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Red Dwarf feeding material.
Wait, don't throw that garbage bag away. It might come in handy if you wanted to build a spaceship. At least, that's what NASA scientists working on new spacecraft materials are proposing. They've invented a new polyethylene-based material called RXF1 that's even stronger and lighter than aluminum. A plastic material like this is actually surprisingly protective against solar flares and cosmic rays since it doesn't produce "secondary radiation", like aluminum.
Amateur Astronomers are helping unravel mysteries about about a strange Binary star system. Even though space and ground-based observatories will be observing the cataclysmic variable star AE Aqr, Astronomers are calling on amateurs to make additional observations as well. AE Aqr consists of a Red Dwarf feeding material to a White Dwarf companion star. Instead of striking the white dwarf, this material is flung out of the system by the star's intense magnetic field. Amateurs are being asked to observe this object every night until September 3.
If you look closely, you can just see Saturn's Moon Pan, making its way in between a gap in the planet's majestic rings. Pan is only 26 km (16 miles) across, and it lives inside the Encke Gap. It's also possible to see the subtle F ring in the upper right-hand corner of the photo. Cassini took this image on August 13, 2005 when it was approximately 2.3 million km (1.5 million miles) above Saturn.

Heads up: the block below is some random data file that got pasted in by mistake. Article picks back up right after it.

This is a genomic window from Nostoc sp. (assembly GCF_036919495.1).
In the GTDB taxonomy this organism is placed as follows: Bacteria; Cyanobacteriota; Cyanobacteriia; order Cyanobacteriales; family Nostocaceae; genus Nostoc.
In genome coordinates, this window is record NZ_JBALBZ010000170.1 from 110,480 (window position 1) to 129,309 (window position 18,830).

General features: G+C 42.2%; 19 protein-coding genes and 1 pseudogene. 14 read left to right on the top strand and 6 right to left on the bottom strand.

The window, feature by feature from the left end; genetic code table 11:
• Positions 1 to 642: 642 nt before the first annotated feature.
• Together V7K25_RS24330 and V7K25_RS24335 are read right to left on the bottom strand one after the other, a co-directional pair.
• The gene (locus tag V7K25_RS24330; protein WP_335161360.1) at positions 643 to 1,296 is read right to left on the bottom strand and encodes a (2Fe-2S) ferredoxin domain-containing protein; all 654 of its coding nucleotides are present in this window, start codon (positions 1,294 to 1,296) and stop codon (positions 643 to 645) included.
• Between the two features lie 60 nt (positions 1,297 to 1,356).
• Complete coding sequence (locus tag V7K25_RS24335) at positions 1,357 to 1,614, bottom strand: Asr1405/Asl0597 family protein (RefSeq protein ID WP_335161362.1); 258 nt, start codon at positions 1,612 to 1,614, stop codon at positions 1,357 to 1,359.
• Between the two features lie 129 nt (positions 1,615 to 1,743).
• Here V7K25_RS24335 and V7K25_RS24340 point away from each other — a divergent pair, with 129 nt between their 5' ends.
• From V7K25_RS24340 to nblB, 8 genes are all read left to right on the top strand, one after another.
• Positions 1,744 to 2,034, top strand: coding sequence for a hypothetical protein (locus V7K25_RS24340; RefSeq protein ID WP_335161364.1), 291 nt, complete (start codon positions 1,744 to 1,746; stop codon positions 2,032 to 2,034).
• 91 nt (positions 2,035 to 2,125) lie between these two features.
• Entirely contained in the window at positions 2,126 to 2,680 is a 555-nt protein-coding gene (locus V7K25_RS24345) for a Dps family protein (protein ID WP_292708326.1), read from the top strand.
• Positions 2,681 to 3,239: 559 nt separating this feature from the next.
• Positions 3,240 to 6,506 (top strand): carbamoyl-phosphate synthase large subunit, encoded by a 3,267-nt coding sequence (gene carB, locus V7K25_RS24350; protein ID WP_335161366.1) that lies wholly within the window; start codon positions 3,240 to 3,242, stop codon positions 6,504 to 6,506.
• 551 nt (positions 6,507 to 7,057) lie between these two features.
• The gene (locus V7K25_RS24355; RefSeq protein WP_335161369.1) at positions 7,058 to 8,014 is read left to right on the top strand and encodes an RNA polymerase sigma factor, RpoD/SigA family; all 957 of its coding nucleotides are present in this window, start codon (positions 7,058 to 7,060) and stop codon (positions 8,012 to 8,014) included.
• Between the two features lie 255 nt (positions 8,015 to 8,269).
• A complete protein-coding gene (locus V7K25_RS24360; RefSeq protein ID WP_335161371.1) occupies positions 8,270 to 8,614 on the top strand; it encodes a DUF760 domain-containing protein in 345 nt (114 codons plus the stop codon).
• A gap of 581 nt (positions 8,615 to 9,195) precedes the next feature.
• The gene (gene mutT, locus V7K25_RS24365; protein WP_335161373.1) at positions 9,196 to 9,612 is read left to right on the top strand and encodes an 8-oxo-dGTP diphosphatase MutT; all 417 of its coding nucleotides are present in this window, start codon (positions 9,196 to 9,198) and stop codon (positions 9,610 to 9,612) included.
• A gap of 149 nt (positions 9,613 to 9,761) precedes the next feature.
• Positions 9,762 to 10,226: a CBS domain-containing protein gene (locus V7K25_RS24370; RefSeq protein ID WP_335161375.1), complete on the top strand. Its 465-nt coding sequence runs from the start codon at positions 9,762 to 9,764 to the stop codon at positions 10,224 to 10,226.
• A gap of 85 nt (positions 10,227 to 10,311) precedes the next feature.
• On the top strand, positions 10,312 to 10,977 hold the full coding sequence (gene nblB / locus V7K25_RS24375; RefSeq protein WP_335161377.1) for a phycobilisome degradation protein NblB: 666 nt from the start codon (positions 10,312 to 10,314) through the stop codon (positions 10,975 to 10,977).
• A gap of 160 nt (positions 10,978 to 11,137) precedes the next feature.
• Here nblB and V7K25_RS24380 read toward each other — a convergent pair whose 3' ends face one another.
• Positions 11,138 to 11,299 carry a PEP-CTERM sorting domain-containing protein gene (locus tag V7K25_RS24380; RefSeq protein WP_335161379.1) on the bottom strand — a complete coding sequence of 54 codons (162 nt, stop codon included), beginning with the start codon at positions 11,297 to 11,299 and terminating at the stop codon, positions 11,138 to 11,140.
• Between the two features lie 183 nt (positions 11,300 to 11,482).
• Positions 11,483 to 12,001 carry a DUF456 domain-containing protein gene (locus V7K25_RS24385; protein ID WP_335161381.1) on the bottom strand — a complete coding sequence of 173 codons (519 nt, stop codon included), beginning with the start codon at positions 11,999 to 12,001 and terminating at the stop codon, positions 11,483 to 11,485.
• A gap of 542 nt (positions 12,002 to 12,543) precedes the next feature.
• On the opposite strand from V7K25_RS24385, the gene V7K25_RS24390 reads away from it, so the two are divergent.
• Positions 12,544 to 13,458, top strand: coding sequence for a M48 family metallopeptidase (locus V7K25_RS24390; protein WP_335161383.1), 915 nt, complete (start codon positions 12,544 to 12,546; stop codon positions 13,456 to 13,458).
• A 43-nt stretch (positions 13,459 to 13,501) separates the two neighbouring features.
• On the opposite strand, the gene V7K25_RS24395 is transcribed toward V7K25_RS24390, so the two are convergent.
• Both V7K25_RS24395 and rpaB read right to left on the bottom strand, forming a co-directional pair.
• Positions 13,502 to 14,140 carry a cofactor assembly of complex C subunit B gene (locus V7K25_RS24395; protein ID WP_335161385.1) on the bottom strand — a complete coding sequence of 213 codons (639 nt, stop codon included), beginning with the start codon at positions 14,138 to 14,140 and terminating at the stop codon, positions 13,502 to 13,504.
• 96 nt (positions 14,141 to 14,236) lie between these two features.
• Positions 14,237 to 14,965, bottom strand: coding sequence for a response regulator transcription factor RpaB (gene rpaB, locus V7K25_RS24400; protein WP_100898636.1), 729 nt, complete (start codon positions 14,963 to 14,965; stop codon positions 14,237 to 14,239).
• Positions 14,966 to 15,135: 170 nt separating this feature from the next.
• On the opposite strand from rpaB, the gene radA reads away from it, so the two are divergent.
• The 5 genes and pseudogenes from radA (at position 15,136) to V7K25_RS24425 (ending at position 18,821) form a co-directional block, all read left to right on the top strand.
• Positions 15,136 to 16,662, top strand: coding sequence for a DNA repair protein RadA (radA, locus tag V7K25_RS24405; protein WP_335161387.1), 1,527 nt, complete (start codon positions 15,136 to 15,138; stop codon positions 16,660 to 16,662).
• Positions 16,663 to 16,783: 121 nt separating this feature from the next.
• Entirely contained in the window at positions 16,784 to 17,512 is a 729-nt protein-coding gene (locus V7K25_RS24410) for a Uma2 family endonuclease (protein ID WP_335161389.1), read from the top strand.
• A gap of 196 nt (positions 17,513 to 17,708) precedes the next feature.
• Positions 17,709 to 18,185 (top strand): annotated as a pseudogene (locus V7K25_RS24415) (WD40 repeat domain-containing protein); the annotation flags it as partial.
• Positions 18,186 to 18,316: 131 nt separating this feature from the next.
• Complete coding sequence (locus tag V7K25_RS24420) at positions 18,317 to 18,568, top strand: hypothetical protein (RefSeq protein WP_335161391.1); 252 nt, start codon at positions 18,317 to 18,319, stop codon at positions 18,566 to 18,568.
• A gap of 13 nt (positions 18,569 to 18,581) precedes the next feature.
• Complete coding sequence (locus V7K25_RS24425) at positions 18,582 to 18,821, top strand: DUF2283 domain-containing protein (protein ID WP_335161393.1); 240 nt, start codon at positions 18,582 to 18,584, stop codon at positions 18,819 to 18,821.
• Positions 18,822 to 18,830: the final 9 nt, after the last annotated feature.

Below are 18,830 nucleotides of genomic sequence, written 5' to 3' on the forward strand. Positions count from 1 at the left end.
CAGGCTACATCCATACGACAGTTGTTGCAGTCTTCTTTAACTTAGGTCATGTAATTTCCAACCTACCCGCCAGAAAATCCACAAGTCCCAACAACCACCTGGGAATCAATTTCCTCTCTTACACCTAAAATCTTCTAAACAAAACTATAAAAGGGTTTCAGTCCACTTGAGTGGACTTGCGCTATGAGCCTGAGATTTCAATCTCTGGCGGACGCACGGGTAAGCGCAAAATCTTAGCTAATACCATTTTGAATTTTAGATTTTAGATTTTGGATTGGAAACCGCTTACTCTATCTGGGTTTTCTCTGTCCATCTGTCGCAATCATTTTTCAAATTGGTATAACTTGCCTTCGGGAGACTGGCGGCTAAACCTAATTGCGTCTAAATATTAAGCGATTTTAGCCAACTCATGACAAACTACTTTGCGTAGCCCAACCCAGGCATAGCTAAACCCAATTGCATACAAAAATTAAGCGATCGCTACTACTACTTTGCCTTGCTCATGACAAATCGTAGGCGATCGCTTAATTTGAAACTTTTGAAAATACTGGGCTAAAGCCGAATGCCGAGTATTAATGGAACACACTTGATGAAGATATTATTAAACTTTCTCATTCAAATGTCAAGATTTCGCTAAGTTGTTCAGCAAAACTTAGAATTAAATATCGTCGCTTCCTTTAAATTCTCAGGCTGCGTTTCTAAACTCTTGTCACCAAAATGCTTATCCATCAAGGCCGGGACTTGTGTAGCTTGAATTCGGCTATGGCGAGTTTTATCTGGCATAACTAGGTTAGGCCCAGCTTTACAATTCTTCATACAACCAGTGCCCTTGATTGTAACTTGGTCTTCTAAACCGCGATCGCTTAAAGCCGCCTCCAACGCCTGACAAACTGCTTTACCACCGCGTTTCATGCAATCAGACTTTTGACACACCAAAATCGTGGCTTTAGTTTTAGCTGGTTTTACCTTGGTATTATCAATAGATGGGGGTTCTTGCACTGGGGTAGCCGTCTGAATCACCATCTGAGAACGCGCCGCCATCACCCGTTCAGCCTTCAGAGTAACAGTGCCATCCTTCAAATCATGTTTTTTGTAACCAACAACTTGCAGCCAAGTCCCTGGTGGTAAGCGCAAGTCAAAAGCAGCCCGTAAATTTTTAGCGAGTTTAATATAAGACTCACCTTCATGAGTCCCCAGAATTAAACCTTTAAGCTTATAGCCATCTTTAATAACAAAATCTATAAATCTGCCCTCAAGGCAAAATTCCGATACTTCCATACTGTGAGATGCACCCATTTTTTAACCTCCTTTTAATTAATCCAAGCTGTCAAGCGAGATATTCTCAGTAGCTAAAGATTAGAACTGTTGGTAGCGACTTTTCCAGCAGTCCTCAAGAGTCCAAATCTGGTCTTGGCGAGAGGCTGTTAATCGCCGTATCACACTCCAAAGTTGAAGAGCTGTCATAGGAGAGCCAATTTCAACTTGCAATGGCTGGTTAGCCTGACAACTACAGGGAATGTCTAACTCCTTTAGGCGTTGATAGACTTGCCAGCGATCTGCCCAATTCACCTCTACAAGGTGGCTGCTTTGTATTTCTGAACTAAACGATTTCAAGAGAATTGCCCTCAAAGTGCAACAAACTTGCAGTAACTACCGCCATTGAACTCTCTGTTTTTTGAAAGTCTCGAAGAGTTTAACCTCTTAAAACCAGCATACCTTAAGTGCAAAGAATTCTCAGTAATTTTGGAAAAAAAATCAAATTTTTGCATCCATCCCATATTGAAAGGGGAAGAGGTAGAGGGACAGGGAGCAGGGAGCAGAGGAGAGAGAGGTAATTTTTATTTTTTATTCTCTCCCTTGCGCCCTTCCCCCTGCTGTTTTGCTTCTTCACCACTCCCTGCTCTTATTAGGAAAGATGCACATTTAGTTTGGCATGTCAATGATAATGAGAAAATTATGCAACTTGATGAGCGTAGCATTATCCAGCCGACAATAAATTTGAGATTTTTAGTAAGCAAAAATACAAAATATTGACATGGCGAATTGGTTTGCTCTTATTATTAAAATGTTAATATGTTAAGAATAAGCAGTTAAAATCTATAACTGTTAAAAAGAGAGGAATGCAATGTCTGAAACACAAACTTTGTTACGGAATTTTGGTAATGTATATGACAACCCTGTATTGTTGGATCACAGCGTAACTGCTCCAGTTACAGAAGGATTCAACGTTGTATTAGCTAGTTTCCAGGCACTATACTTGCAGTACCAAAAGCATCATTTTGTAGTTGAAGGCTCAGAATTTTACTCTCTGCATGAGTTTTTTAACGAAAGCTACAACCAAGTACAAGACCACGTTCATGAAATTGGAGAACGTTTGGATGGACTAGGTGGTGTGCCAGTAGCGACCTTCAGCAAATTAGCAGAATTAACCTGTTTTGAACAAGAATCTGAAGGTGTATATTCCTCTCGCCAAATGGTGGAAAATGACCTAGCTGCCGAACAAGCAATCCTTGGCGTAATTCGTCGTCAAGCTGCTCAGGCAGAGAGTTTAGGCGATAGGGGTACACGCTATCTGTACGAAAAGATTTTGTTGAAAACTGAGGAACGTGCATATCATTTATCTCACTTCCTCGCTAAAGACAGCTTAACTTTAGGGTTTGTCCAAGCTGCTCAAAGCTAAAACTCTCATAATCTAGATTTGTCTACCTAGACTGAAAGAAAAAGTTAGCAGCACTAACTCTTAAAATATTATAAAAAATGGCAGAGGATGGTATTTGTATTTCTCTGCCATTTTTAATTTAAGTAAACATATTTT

Once again, the sky is getting ready to put on a beautiful show - one that doesn't require particularly dark skies, a telescope, or lots of time to enjoy. Three of the brightest objects in the sky: Venus, Jupiter, and the Moon will gather close together over the next two weeks. Jupiter and Venus will reach their closest point on September 1, but on September 6, all three will be relatively clustered together. All you have to do to enjoy this spectacle is look to the West after sunset.
According to new research from geologists, the Earth's core rotates just a little bit faster - about 1 degree per year - than the crust of the planet. The scientists took advantage of historical records for "Earthquake twins" near the South Sandwich Islands. These are quakes that occurred in virtually the same spot with the same magnitude, but were years apart. As the seismic waves passed through the Earth, they were bent as they passed through the Earth's iron core. The shape of this bending has changed over time, indicating the core's faster rotation.
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